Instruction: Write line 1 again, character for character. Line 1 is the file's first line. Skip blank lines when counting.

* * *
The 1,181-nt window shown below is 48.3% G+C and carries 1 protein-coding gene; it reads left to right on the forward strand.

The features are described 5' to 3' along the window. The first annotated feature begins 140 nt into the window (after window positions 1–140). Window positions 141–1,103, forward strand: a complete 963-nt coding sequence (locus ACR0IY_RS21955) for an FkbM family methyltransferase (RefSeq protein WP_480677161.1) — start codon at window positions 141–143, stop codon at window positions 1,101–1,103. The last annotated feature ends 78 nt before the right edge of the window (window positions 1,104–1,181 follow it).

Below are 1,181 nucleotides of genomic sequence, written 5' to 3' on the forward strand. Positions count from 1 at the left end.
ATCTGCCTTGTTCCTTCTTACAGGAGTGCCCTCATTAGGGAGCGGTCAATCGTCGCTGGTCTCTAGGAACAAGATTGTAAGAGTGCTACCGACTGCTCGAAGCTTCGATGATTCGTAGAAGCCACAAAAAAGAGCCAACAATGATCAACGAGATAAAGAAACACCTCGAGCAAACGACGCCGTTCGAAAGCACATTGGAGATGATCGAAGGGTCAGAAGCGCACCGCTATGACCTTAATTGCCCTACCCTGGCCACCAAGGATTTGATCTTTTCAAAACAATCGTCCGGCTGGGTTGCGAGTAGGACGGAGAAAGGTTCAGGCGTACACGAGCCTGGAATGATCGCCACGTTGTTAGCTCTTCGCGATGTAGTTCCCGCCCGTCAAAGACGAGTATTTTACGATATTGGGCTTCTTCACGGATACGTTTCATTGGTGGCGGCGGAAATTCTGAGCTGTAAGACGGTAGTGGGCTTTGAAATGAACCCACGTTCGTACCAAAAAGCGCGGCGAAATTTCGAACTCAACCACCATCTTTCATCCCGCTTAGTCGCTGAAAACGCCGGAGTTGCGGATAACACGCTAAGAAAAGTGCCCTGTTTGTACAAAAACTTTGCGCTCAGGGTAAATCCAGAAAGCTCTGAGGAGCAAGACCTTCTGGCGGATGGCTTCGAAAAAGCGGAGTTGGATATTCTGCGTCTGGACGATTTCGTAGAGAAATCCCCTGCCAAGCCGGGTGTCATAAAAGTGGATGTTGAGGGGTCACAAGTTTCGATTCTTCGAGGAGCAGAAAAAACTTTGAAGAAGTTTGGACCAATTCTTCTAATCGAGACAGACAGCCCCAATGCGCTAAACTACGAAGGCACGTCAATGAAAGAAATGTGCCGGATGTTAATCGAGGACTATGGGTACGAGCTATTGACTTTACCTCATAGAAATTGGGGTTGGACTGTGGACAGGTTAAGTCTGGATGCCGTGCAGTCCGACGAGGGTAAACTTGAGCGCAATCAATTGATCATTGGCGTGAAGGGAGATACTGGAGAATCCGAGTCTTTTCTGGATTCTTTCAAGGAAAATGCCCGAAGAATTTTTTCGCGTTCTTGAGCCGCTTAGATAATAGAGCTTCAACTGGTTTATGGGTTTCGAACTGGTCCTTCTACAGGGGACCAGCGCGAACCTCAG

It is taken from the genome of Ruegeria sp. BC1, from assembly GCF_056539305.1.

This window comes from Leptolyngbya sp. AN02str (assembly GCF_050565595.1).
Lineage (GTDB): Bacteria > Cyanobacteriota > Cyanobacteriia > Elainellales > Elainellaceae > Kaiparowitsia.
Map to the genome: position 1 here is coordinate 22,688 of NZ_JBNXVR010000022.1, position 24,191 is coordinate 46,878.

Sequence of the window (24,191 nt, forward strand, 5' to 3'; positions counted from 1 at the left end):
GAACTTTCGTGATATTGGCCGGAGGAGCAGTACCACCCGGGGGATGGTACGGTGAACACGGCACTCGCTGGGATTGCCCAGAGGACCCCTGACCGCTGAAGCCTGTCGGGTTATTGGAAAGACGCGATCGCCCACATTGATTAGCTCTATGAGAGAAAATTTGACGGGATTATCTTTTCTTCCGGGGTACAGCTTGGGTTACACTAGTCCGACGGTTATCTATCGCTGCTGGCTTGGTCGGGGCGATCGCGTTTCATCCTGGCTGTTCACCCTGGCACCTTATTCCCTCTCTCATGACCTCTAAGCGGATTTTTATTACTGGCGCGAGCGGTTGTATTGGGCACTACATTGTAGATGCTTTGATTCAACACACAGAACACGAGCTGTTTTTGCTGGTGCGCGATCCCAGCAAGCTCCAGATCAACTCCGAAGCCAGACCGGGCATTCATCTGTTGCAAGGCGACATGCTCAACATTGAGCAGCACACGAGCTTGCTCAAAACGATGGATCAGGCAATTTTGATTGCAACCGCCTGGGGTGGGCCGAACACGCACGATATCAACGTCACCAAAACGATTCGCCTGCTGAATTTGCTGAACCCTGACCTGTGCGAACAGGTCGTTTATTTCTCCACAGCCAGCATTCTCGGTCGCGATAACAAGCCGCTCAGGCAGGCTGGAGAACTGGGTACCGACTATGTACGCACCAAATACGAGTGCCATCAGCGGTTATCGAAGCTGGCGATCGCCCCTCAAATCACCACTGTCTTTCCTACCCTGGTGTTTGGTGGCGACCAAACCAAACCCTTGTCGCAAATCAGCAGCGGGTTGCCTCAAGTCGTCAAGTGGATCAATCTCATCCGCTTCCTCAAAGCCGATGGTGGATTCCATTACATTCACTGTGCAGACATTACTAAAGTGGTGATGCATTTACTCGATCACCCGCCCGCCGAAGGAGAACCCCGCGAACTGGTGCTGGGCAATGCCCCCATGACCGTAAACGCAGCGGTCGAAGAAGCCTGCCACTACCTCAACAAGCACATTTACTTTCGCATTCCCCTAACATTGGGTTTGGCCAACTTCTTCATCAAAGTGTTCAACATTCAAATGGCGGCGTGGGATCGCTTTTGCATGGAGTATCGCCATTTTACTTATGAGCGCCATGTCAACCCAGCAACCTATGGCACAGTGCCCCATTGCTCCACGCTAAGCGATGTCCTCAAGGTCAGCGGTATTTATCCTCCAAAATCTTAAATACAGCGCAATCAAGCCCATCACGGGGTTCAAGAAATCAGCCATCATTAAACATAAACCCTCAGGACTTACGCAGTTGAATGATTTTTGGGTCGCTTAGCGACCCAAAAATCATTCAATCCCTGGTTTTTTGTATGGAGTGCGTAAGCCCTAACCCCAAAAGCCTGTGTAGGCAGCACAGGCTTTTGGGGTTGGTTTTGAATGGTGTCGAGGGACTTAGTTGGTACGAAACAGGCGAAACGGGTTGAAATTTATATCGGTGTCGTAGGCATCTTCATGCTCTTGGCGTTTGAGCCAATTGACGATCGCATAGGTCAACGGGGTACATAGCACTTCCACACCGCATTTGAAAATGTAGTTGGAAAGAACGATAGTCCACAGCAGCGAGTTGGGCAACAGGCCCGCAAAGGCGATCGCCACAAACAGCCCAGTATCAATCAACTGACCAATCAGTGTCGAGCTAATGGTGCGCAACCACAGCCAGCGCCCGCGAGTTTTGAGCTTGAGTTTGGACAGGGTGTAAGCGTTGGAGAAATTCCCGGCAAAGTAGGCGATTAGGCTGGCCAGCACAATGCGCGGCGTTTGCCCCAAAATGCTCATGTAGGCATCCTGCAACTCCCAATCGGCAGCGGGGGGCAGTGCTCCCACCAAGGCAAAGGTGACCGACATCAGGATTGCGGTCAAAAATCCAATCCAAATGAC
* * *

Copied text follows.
The 1,181-nt window shown below is 48.3% G+C and carries 1 protein-coding gene; it reads left to right on the forward strand.